In less than two weeks’ time, two battle-weary formations will stare at one another across a field, the contrasting burdens of history and recent slip-ups pressing upon their shoulders. Clinging to the comforting idea that their faults are no worse than those of their enemy, they are plunged together in a battle to avoid being turned over by the wheels of history.
I romanticise the prospect of Manchester United’s tie with Chelsea because it needs romanticising. When Didier Deschamps told the press that the current Manchester United ‘lacks fantasy’, he uttered a truism which he might have applied across the top of the English game (it has often been argued that even Arsenal lack the sheer variety of attacking options that the greatest attacking teams have).
It’s a truism because the fact that United, and the best English teams in general, lack creative spark, is a self-evident case which masks a more fundamental truth: English football is more exciting now than it has been for years.
It wasn’t so long ago that Chelsea and United formed a duopoly to rival that of Real Madrid and Barcelona. Since the Champions’ League Final of 2008, however, the tide has turned. The recent league match between the two sides illustrated how both teams have been drained of flair and ingenuity almost as quickly as Barca and Real have grown.
United, without the drive and goal threat of Ronaldo, have failed to develop a midfield partnership capable of dominating matches with the swagger of teams gone by; Chelsea, for their part, appear to have downgraded from the irresistible crushing device fashioned by Jose Mourinho to a troublesome, malfunctioning machine under Carlo Ancelotti. Each has the ability to pulverise anything it comes up against; neither seems to be able to click into place.
So why is this a good thing? In Spain, they have the perfect dichotomy: glorious, imperious Barcelona, and the constantly evolving menace of Mourinho’s Real Madrid. In England, we have a ragtag bunch of sides, all thrilling to observe in their perfect fallibility. The ingenuity of Messi and Ronaldo has ironically produced an elegance, a finesse so stifling in its orderliness one can’t help but be moved by the sheer unpredictability of England’s comparatively workmanlike outfits.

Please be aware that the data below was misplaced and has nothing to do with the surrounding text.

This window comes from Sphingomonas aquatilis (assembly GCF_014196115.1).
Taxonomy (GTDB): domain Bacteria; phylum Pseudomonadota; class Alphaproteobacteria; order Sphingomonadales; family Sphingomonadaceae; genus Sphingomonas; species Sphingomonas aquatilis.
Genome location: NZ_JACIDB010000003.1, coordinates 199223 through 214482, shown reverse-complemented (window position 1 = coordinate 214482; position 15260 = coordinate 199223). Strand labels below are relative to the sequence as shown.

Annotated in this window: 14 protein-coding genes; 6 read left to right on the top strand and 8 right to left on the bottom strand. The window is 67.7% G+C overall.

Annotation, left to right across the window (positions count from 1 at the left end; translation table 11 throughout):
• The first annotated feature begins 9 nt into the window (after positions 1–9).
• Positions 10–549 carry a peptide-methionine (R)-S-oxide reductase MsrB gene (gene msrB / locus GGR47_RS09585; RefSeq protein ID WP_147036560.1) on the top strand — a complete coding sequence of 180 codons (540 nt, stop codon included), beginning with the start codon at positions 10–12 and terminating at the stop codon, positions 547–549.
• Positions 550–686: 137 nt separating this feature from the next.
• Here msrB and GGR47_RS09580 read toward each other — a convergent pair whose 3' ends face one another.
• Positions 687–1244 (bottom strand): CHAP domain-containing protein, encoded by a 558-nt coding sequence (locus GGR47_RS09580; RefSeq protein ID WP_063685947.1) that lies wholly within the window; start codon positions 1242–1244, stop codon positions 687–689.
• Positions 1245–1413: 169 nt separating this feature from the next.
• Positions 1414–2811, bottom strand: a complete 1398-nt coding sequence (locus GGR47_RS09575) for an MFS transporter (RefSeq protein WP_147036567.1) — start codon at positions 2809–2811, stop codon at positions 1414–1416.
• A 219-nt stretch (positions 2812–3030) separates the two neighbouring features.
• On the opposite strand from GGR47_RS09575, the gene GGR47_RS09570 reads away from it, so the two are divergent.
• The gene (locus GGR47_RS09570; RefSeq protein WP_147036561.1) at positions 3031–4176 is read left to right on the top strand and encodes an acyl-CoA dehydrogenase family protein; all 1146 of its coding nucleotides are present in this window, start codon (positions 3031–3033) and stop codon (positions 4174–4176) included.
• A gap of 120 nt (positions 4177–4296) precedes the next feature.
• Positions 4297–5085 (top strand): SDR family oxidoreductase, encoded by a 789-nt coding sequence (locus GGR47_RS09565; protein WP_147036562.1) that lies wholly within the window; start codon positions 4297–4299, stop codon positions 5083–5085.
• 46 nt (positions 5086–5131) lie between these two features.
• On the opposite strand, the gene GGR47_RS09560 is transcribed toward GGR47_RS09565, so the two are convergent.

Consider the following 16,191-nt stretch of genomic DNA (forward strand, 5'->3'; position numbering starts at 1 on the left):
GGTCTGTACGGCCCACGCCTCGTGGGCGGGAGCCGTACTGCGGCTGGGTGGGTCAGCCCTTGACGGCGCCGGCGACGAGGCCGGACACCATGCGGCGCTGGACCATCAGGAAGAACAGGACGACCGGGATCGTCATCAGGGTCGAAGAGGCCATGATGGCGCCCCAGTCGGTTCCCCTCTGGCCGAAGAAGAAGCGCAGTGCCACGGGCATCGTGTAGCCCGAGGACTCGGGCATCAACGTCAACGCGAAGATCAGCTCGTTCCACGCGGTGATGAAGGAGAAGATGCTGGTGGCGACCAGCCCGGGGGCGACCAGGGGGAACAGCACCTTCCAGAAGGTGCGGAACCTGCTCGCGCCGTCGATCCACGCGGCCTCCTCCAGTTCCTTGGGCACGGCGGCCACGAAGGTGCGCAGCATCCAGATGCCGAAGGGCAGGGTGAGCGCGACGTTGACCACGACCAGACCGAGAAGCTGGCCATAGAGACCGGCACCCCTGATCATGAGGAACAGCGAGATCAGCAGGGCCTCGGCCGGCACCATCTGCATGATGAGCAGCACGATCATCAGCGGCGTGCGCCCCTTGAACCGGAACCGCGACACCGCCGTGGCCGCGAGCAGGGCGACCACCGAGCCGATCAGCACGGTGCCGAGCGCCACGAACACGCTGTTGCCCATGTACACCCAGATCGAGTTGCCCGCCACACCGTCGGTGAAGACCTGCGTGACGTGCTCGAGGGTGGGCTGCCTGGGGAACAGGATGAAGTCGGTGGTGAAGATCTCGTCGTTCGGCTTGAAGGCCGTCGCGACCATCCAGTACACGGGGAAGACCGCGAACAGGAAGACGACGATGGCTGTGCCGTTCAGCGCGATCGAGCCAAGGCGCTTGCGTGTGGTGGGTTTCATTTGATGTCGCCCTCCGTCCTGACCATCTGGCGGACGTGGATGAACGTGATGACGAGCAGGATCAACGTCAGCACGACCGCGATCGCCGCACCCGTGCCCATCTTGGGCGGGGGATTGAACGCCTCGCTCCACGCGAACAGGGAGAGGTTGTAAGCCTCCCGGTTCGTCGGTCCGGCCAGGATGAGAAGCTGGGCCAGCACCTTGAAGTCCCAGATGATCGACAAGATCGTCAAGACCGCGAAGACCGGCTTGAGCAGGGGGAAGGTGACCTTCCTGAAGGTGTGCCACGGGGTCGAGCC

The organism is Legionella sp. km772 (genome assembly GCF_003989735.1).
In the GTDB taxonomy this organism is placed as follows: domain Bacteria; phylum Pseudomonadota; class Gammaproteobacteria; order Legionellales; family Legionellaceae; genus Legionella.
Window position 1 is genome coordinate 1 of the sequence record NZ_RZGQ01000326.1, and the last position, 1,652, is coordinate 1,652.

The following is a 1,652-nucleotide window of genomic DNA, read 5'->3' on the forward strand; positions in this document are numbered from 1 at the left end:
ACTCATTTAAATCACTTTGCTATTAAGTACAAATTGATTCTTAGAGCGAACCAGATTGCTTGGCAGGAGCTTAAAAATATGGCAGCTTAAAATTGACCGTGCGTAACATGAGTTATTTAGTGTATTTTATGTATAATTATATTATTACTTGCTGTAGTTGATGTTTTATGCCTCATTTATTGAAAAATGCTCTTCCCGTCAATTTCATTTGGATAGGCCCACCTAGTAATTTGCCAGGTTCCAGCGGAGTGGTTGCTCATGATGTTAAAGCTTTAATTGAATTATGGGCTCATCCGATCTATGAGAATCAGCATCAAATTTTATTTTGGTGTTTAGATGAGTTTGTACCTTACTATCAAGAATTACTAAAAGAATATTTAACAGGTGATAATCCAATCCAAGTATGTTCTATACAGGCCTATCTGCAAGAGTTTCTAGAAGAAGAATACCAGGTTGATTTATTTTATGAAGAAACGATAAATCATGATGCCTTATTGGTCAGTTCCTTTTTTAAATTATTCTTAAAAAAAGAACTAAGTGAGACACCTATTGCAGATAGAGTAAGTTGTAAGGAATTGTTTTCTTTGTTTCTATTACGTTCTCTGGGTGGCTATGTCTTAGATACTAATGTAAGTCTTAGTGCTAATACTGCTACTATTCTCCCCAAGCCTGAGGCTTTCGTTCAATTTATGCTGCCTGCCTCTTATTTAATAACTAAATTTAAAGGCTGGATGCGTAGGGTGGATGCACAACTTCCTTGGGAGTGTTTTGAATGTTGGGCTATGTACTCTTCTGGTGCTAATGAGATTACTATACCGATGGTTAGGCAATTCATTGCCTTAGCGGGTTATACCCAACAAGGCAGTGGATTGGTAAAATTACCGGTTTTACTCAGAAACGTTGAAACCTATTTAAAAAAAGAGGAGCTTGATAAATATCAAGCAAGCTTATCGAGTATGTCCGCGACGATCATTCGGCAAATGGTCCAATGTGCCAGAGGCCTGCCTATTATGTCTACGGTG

We need to be reminded that the competitiveness of English football is what makes it unique to the world game. If Manchester United and Chelsea grinding against each other for 180 minutes (probably even longer, given how closely matched these all-English ties usually are) doesn’t reinforce that point, Tottenham taking on Real Madrid will surely ram it home. No tie can better demonstrate the depth of the English game than a team with no Champions’ League experience before this season taking on Mourinho’s latest project.
Real Madrid versus Tottenham is perhaps the embodiment of this whole argument; like a classical sculpture, Madrid represent an idealised, orderly vision of the game which seems to preserve a structured, unified purpose. Their passing, their movement off the ball, Mourinho’s meticulous tactical preparations, all reflect the kind of tranquil beauty so strongly contrasted in England.
If Madrid are a classical sculpture, Tottenham’s canvas is covered in some sort of wild Futurist experiment; aggressive, speedy, powerful, coherent in its extravagant fearlessness. While Spurs proved against AC Milan that a methodical defensive approach is well within their capabilities, it is the prospect of Bale and Lennon charging head-on at Mourinho’s sophisticated sculpture which will thrill the neutrals. It is a very English incoherence, and one which equally applies to the other English sides remaining in the Champions’ League.
And if that doesn’t make the case for a Manchester United – Chelsea tie packed full of fantasy, then nothing will.
Also See: Champions League QuarterFinals Draw.